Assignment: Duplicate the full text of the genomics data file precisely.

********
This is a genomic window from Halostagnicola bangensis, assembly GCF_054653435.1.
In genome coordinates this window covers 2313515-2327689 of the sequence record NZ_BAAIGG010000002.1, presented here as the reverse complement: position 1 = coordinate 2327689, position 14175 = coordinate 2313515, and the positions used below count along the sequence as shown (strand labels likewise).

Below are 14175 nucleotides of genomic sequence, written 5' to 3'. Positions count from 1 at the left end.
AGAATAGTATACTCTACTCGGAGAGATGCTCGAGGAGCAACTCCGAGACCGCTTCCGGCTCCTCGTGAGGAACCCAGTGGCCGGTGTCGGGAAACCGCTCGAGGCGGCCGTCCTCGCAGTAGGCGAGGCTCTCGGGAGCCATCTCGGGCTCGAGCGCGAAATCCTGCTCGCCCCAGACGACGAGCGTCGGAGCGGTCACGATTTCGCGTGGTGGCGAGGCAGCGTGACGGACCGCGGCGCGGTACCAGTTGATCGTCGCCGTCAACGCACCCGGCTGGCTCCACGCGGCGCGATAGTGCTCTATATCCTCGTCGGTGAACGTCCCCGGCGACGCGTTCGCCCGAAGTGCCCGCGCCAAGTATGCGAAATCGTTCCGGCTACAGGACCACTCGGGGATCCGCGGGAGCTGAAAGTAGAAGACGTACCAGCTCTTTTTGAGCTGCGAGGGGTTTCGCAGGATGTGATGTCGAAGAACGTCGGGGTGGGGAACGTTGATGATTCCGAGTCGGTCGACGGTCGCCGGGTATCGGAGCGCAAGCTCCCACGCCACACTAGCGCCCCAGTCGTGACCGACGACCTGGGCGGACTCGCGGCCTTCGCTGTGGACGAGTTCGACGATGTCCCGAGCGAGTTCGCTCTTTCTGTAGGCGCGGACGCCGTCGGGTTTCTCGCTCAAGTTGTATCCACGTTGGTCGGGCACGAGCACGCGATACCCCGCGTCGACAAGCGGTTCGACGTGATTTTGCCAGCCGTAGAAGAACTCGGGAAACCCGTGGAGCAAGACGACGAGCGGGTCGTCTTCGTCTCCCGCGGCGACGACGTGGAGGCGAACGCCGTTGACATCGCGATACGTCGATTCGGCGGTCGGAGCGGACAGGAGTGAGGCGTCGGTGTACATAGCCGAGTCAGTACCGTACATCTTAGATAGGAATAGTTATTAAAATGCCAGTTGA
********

This is a genomic window from Halostagnicola bangensis, assembly GCF_054653435.1.
In genome coordinates this window covers 2313515-2327689 of the sequence record NZ_BAAIGG010000002.1, presented here as the reverse complement: position 1 = coordinate 2327689, position 14175 = coordinate 2313515, and the positions used below count along the sequence as shown (strand labels likewise).

Below are 14175 nucleotides of genomic sequence, written 5' to 3'. Positions count from 1 at the left end.
AGAATAGTATACTCTACTCGGAGAGATGCTCGAGGAGCAACTCCGAGACCGCTTCCGGCTCCTCGTGAGGAACCCAGTGGCCGGTGTCGGGAAACCGCTCGAGGCGGCCGTCCTCGCAGTAGGCGAGGCTCTCGGGAGCCATCTCGGGCTCGAGCGCGAAATCCTGCTCGCCCCAGACGACGAGCGTCGGAGCGGTCACGATTTCGCGTGGTGGCGAGGCAGCGTGACGGACCGCGGCGCGGTACCAGTTGATCGTCGCCGTCAACGCACCCGGCTGGCTCCACGCGGCGCGATAGTGCTCTATATCCTCGTCGGTGAACGTCCCCGGCGACGCGTTCGCCCGAAGTGCCCGCGCCAAGTATGCGAAATCGTTCCGGCTACAGGACCACTCGGGGATCCGCGGGAGCTGAAAGTAGAAGACGTACCAGCTCTTTTTGAGCTGCGAGGGGTTTCGCAGGATGTGATGTCGAAGAACGTCGGGGTGGGGAACGTTGATGATTCCGAGTCGGTCGACGGTCGCCGGGTATCGGAGCGCAAGCTCCCACGCCACACTAGCGCCCCAGTCGTGACCGACGACCTGGGCGGACTCGCGGCCTTCGCTGTGGACGAGTTCGACGATGTCCCGAGCGAGTTCGCTCTTTCTGTAGGCGCGGACGCCGTCGGGTTTCTCGCTCAAGTTGTATCCACGTTGGTCGGGCACGAGCACGCGATACCCCGCGTCGACAAGCGGTTCGACGTGATTTTGCCAGCCGTAGAAGAACTCGGGAAACCCGTGGAGCAAGACGACGAGCGGGTCGTCTTCGTCTCCCGCGGCGACGACGTGGAGGCGAACGCCGTTGACATCGCGATACGTCGATTCGGCGGTCGGAGCGGACAGGAGTGAGGCGTCGGTGTACATAGCCGAGTCAGTACCGTACATCTTAGATAGGAATAGTTATTAAAATGCCAGTTGA